Blount, 154 Ind. App. 580, 290 N.E.2d 480 (1972) (party may ordinarily withdraw
exceptions if its motion is timely but when a party agrees to a
pretrial order limiting the parties ability to change the trial plan, then does
not seek to modify it, the party has no basis to object when
judge denies its motion); McGill v. Muddyfork of Silver Creek Watershed Conservancy District,
175 Ind. App. 48,
370 N.E.2d 365 (1977) (in absence of an express
agreement or order, motion was timely and party could withdraw); Public Serv. Co.
of Ind. v. Rounder, 423 N.E.2d 666, 667 (Ind. Ct. App. 1981) (Absent
an express pretrial agreement, a pretrial order or other controlling order, a party
may withdraw its exceptions to an appraisers award.).
In Daugherty v. State, 699 N.E.2d 780 (Ind. Ct. App. 1998), the Court of Appeals recognized that the practical effect of these cases was to place the decision whether to grant or deny the motion at the discretion of the trial court. As Judge Kirsch wrote:
The effect of the Blount decision and the subsequent cases that recognized this exception was to create a rule that was regulated through the trial court's discretion. Our decision here makes explicit what was implied in Blount: a party does not have an absolute right to withdraw exceptions to the appraisers' report; rather, the withdrawal of exceptions is subject to the trial court's discretion. While the court in the exercise of such discretion may ordinarily allow the withdrawal, it may deny the request to withdraw or condition the withdrawal upon such terms and conditions as the court deems necessary to avoid injustice.
Id. at 782.
We conclude that the exercise of discretion concerning withdrawal, based on factors such
as timeliness and inconvenience to opposing parties is more likely to produce just
outcomes than a rule conferring an absolute right of withdrawal. The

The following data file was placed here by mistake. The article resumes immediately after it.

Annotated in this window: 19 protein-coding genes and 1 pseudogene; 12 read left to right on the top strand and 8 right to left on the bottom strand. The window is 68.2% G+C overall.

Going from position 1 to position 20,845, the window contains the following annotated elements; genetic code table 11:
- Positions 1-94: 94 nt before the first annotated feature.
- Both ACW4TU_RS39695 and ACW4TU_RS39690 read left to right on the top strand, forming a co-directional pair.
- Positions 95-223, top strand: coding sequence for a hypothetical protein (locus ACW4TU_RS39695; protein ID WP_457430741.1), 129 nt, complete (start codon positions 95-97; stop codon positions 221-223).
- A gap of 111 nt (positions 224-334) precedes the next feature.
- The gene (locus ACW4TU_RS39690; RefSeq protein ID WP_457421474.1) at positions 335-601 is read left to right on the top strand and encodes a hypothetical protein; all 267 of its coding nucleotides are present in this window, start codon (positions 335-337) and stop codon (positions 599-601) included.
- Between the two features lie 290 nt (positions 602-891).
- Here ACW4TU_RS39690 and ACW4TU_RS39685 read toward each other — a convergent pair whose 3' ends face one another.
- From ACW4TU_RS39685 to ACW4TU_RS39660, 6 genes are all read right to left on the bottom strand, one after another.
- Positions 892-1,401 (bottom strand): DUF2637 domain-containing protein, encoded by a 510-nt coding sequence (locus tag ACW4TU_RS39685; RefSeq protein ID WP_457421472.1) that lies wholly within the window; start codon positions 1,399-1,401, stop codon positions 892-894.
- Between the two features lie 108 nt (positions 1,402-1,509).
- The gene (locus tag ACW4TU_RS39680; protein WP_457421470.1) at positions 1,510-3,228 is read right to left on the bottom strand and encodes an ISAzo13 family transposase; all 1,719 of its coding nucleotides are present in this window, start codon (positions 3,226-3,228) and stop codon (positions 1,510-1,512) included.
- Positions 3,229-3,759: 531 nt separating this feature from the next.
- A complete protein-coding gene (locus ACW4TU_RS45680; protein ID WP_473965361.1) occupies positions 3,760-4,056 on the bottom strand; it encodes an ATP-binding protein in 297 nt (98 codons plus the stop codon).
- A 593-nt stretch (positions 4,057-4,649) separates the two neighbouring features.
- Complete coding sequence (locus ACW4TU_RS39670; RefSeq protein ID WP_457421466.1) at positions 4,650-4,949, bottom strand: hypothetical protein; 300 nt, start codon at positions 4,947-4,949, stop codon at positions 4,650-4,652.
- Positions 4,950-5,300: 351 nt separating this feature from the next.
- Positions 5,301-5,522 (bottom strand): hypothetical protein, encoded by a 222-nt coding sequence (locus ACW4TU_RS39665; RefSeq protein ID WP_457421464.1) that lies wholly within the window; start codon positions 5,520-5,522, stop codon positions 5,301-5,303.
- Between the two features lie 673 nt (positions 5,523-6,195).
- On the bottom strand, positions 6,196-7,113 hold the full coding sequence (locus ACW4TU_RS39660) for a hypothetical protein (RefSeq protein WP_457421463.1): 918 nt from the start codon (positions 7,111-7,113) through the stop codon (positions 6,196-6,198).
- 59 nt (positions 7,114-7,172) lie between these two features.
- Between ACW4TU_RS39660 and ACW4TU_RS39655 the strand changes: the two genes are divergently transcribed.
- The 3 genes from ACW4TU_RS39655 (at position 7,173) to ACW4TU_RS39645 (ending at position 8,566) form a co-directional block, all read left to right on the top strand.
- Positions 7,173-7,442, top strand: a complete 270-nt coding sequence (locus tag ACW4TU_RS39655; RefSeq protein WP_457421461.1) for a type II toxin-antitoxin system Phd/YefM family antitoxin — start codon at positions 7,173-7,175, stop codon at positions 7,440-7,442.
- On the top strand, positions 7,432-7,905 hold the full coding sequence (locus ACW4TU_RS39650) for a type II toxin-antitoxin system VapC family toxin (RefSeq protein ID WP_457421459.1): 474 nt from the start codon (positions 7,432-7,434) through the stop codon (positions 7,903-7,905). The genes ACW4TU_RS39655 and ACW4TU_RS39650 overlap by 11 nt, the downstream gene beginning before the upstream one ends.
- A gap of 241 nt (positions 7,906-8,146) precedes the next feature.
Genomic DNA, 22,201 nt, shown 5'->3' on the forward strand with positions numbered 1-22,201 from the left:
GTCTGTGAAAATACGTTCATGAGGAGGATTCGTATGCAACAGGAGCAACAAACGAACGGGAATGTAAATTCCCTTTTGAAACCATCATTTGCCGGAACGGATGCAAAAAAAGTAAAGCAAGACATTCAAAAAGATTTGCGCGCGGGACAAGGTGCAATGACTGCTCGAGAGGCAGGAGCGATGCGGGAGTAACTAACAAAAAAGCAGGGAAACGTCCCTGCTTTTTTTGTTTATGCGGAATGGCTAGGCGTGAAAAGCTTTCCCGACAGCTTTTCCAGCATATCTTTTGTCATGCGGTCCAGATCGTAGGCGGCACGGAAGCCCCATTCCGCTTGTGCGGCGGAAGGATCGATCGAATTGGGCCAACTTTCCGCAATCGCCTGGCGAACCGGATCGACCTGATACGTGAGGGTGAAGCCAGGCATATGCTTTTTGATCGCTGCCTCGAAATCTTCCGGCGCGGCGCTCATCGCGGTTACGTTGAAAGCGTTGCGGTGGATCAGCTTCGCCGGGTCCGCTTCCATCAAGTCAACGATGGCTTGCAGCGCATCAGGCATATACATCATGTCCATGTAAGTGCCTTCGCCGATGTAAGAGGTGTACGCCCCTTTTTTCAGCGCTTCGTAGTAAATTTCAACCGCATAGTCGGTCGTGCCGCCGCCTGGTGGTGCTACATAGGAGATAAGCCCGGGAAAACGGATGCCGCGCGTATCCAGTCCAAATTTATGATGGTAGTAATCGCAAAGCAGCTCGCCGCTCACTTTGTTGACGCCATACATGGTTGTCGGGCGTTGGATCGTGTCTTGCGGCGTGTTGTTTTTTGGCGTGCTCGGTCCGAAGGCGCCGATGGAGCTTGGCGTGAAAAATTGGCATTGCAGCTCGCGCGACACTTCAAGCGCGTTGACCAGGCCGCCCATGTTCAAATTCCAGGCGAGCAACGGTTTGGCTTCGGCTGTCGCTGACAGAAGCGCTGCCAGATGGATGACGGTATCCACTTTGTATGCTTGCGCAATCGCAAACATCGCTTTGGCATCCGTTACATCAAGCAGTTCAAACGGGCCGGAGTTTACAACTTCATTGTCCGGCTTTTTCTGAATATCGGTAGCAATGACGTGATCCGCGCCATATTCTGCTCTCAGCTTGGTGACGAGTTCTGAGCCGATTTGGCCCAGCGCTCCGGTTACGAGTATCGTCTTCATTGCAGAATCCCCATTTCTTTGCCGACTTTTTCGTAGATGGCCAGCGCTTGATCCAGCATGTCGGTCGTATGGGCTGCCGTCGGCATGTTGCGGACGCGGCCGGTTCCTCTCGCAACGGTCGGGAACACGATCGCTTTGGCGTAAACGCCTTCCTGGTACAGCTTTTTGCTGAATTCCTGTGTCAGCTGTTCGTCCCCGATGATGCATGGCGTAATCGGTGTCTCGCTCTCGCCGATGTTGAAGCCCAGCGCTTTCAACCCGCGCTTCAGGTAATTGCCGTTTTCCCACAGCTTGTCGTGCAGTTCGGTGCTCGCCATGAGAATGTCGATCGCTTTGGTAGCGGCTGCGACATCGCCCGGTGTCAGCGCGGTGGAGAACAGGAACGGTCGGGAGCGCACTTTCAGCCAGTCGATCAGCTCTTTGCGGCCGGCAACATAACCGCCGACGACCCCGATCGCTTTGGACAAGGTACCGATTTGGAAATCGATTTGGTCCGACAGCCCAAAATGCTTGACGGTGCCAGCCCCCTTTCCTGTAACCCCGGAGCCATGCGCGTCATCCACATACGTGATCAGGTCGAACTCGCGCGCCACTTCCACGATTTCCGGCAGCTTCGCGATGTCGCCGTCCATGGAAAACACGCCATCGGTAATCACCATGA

court held that [t]he trial court in exercising its discretion should allow the
withdrawal of exceptions except in instances where injustice would result. 699 N.E.2d
at 782-83. We emphasize what the Daugherty court saidreiterated by the Court
of Appeals in this case: parties who wish to insure a trial
on the merits should file their own timely exceptions, and those who file
should recognize that they may not be permitted to withdraw those exceptions and
terminate litigation which they have begun.
The State argues alternatively that the trial court abused its discretion in denying
the motion. The
Daugherty court proposed the following non-exclusive factors for the
trial court to consider in making its determination:
 the length of time between the filing of the appraisers' report and the motion to withdraw,  whether the withdrawing party is attempting to do so on the eve of the trial,  whether the withdrawing party and trial court have been put on notice of the other party's dissatisfaction with the report, either that be through the filing of belated exceptions or otherwise, and  the extent of trial preparation which has already occurred, including the securing of expert witnesses and the extent of discovery.
Id. at 783. We adopt this approach, emphasizing that the factors are
not a four-part test but are merely a non-exclusive list of circumstances for
the trial judge to consider when exercising discretion. Appellate courts will reverse
only where the courts decision is clearly against the logic and effect of